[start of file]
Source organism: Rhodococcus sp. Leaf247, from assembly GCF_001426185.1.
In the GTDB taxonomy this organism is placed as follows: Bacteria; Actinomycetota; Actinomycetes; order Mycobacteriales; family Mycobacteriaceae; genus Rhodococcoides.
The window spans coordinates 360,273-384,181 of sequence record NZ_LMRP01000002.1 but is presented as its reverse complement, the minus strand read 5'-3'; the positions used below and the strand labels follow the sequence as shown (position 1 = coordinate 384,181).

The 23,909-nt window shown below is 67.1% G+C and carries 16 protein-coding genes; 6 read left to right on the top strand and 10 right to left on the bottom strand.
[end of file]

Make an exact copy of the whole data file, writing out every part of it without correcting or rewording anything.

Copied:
Source organism: Rhodococcus sp. Leaf247, from assembly GCF_001426185.1.
In the GTDB taxonomy this organism is placed as follows: Bacteria; Actinomycetota; Actinomycetes; order Mycobacteriales; family Mycobacteriaceae; genus Rhodococcoides.
The window spans coordinates 360,273-384,181 of sequence record NZ_LMRP01000002.1 but is presented as its reverse complement, the minus strand read 5'-3'; the positions used below and the strand labels follow the sequence as shown (position 1 = coordinate 384,181).

The 23,909-nt window shown below is 67.1% G+C and carries 16 protein-coding genes; 6 read left to right on the top strand and 10 right to left on the bottom strand.